In the latest installment of our conversations with Fort Worth newsmakers, Randi Beyl, licensed marriage and family therapist and clinical director at the Texas Health Recovery and Wellness Center in Mansfield, discusses how a lack of self-awareness can impede a New Year’s resolution and how to navigate your goals with grace.
This conversation has been edited for length and clarity. For a longer version, please listen to the audio file attached to this article.
Alexis Allison: So, Randi, we’re almost to the New Year. For some people, that means crafting a New Year’s resolution. I’m wondering, do you make resolutions for yourself?
Randi Beyl: That’s a great question. I definitely make resolutions for myself, and I am very much looking forward to the new year for that reason. Jan. 1, for me, often signifies the start of something new. And when I think of the start of something new, I think of a resolution. I’m a goal-driven person — a check-the-boxes, To-Do List person. So I’m actually very much looking forward to the new year and several resolutions that I have in mind.
Allison: Thank you for sharing. Why do people feel the need to create New Year’s resolutions?
Beyl: I hear this with a lot of my clients and the patients that we serve: (A resolution) typically falls under the category of goals, and those people that tend to be more goal-driven, ambitious are looking forward to setting some standards for themselves. And in that context, I think that the goals serve as underlying motivation to look forward to something.
Allison: In preparing for our conversation, I saw different data points that suggest that many people don’t actually follow through with their New Year’s resolutions. I’m wondering why that is — what gets in the way?
Beyl: I think one piece is our level of self-awareness: Can we look deep inside ourselves? And do we have that ability (to gauge) realistic barriers, realistic goals? Identifying, have things worked in the past? Are things likely to work moving forward?
Allison: I have, at times, thought of myself as a self-aware person, but then I’m not quite sure. I’m wondering, is there any strategy you can give us to help us increase our self-awareness?
Beyl: Gosh, that’s a good question. Self-awareness, I think it’s just such an individual concept because everyone has different barriers — environmental, social — that can play in, and what works for you may not work for me.
But (in goal-setting), being aware, like, if you’re constantly setting a goal, do you have the awareness to understand why you haven’t successfully completed it in the past? Or you’ve completed it, but then went backward?
Allison: What are some of the possible consequences for people if they don’t follow through with their New Year’s resolutions?
Beyl: Two really strong emotions: guilt and shame. I often tell people, although society (labels) guilt and shame as negative emotions, to create a positive relationship with them and learn something from those emotions rather than running from them. Sometimes by running, we don’t learn, whereas, if we lean in, and we say, OK, I’m feeling a certain way, and it’s an icky feeling because I didn’t lose those 20 pounds that I wanted to lose, we feel like we failed miserably. Leaning in, bringing it full circle, (helps with) that self-awareness.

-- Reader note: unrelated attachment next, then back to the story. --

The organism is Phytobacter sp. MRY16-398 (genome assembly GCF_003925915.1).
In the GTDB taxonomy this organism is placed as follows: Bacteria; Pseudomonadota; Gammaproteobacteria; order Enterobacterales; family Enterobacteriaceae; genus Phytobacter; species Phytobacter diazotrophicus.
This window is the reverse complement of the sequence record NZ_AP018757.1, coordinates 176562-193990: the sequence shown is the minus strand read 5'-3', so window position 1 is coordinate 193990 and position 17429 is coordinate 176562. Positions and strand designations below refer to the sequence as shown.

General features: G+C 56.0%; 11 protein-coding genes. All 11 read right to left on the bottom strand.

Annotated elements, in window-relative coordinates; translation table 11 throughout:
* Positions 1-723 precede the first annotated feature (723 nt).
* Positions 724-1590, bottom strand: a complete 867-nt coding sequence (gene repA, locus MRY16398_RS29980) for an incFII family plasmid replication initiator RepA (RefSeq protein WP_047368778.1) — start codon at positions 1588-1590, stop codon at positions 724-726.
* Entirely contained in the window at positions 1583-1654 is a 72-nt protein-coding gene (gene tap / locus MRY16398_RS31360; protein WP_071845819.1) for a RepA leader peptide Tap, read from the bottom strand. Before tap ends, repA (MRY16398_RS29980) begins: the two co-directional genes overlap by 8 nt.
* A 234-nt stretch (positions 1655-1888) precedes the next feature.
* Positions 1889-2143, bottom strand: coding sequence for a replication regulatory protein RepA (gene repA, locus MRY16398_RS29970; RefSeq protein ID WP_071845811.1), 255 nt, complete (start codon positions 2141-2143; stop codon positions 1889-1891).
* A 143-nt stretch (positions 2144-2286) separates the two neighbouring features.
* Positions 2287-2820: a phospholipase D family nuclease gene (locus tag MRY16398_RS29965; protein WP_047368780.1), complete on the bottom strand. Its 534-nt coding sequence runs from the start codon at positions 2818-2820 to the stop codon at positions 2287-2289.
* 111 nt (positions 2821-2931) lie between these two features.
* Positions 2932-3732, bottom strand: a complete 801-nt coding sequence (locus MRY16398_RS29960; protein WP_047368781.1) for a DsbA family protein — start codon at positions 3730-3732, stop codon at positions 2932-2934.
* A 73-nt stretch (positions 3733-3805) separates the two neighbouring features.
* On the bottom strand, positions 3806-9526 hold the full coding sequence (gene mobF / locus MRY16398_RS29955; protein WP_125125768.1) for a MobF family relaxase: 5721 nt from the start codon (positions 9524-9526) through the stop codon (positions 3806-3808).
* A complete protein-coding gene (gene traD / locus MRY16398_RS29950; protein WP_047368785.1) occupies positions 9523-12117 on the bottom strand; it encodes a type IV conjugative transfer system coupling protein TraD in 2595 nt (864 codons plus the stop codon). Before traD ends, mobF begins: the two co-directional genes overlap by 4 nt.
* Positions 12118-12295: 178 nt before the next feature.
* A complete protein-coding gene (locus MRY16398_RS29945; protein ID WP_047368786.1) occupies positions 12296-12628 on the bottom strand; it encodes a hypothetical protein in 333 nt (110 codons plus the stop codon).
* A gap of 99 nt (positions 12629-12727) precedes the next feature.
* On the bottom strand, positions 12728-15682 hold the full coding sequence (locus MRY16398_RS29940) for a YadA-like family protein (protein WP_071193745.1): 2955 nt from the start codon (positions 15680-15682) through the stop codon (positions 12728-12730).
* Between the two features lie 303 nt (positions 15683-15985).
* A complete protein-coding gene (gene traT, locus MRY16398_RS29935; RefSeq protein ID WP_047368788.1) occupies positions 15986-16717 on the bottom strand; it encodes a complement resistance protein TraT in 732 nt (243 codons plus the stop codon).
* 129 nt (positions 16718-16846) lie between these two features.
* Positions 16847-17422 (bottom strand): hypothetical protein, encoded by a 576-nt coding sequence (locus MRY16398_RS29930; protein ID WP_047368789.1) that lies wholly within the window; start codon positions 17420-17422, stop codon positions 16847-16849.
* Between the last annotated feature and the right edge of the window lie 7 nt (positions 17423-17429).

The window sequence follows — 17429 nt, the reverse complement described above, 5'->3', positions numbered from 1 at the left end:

Allison: For people who are listening and working on their own resolutions: What recommendations would you have for how they can make resolutions that they’ll finish?
Beyl: My favorite word for 2022 — and I might even adopt it for 2023 — is grace. You’re trying, and that speaks volumes to your level of motivation and your ability to look past this moment and into your future and say, ‘Hey, these are some things that I’d like to do to better myself.’
I’d also recommend a strong support system, finding some friends or family members that maybe share the same goal. And another piece of it is talking about those goals and setting boundaries with people.
As the clinical director here at the Recovery and Wellness Center, I’m thinking of substance abuse goals. A lot of times people are wanting to maybe stop smoking, stop drinking. And when I think of boundaries, I think of like, what are you going to communicate to your friends and family if your goal is to reduce your drinking? Or eliminate drinking from your lifestyle? What do those conversations look like?
Allison: Is there anything else that you’d like to share?
Beyl: I just want to say grace again. Because as we’re entering 2023, anyone who wants to set goals and resolutions — I think it’s a fun idea, it’s an exciting idea. We’re looking forward to a new year, a new you, new possibilities, new everything. But in all of that, give yourself grace. You know, maybe don’t set outrageous goals. If you’ve never lost weight before, don’t make it a goal to lose 100 pounds. Start small and look for support. Look for people that can really genuinely support you in these goals. And work together.
Alexis Allison is the health reporter at the Fort Worth Report. Her position is supported by a grant from Texas Health Resources. Contact her at firstname.lastname@example.org or via Twitter. At the Fort Worth Report, news decisions are made independently of our board members and financial supporters. Read more about our editorial independence policy here.